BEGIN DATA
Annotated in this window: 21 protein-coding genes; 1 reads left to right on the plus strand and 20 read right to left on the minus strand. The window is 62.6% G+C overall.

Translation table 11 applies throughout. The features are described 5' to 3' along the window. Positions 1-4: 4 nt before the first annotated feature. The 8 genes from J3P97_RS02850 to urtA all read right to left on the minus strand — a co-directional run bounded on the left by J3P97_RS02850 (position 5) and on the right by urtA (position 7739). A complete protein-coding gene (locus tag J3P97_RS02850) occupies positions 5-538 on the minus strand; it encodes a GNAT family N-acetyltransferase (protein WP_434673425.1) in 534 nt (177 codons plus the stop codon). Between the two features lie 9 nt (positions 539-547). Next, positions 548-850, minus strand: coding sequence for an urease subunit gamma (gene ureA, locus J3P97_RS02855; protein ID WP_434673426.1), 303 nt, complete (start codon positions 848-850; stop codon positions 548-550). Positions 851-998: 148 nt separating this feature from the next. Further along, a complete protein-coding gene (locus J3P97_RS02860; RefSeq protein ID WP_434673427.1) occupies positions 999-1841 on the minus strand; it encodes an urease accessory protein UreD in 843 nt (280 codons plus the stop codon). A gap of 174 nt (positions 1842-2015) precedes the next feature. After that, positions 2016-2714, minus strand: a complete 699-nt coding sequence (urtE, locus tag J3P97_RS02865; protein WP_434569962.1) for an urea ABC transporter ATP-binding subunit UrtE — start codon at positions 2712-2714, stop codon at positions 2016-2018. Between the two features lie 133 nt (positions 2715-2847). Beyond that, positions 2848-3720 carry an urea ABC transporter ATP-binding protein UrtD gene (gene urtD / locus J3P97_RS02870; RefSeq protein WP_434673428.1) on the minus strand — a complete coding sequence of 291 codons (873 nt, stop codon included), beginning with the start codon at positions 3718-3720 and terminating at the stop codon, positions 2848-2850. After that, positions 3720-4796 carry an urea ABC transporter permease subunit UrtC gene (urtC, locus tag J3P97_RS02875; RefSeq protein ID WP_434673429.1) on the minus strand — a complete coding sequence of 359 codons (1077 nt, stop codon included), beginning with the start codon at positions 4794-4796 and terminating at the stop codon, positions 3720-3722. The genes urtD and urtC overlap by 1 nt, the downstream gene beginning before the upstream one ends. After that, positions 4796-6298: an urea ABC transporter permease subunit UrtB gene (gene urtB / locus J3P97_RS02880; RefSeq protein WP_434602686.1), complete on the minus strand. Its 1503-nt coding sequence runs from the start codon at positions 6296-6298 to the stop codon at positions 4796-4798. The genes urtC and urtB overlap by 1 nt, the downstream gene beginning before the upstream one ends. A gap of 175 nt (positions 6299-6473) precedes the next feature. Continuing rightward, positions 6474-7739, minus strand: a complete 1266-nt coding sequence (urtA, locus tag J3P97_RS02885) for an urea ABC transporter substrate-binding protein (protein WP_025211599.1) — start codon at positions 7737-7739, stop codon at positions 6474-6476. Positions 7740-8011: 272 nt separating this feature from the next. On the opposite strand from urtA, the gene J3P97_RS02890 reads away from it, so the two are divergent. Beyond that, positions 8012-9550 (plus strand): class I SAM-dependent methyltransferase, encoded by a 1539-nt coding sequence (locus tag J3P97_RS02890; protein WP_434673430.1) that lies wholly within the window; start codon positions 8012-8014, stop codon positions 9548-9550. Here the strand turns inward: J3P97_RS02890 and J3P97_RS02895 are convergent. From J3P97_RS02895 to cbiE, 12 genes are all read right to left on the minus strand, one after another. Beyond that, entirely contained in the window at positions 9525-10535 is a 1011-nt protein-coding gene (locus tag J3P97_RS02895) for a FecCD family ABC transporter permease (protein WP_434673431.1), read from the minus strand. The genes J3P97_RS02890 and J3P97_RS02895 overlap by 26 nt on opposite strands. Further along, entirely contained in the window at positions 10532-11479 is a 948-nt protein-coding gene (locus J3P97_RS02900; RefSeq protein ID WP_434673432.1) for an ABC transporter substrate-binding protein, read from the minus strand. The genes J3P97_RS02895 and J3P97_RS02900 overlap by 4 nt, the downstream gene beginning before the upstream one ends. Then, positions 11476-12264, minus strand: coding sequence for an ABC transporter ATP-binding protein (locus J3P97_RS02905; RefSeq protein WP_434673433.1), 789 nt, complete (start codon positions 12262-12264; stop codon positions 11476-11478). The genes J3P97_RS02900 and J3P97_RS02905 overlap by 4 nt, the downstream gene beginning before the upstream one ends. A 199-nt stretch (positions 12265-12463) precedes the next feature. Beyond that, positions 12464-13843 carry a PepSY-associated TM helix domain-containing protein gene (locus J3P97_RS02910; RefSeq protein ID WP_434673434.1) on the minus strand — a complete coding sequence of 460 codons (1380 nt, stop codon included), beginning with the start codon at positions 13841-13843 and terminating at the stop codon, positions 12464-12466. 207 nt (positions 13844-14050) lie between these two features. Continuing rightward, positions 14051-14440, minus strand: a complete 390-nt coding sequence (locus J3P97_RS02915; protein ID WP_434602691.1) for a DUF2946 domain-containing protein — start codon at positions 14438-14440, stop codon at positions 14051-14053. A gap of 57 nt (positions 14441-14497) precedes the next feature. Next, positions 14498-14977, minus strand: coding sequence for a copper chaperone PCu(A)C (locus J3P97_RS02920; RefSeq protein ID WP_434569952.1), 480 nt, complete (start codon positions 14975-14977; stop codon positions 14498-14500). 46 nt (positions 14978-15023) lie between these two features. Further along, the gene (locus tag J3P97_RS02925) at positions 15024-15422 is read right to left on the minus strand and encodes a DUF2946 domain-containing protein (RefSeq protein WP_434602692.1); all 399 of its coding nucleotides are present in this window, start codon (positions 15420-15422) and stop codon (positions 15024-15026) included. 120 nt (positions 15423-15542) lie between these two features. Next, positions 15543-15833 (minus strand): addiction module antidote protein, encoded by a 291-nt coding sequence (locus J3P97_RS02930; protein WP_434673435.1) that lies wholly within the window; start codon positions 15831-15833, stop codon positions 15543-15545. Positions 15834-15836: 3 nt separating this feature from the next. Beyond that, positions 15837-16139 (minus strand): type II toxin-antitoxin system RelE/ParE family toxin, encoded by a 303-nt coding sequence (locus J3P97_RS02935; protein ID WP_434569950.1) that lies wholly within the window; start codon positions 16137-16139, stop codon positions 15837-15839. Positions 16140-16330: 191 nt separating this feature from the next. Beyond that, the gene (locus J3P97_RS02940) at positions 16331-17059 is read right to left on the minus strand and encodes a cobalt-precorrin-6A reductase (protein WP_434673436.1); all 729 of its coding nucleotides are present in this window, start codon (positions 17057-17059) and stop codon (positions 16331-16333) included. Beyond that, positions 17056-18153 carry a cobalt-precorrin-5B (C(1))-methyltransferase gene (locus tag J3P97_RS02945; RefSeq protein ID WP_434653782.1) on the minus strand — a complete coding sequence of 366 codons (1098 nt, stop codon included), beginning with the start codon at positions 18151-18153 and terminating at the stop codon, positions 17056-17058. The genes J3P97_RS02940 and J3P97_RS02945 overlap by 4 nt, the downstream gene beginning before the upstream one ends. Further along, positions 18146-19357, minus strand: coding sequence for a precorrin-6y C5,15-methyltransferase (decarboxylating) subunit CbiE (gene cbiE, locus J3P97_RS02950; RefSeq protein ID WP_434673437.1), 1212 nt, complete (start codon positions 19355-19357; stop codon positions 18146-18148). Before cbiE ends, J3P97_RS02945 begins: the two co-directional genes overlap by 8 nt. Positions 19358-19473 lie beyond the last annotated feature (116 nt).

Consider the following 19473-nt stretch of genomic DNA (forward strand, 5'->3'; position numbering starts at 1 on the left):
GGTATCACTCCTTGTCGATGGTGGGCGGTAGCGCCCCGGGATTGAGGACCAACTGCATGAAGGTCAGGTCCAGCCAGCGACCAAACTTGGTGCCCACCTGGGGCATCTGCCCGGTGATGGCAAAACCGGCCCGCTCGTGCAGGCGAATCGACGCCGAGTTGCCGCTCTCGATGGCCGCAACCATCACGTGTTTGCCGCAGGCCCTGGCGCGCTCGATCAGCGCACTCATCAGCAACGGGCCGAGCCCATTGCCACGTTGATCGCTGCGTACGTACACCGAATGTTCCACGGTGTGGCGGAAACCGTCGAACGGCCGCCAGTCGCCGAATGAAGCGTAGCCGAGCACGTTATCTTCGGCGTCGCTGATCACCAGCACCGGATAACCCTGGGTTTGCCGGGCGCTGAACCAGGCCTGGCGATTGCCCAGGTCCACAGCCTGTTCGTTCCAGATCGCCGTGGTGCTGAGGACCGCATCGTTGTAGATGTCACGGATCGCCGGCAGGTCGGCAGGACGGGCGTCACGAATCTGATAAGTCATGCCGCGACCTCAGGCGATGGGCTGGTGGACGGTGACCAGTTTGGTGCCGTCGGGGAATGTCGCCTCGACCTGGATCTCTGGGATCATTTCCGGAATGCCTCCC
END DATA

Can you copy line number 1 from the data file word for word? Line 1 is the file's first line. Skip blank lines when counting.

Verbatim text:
Annotated in this window: 21 protein-coding genes; 1 reads left to right on the plus strand and 20 read right to left on the minus strand. The window is 62.6% G+C overall.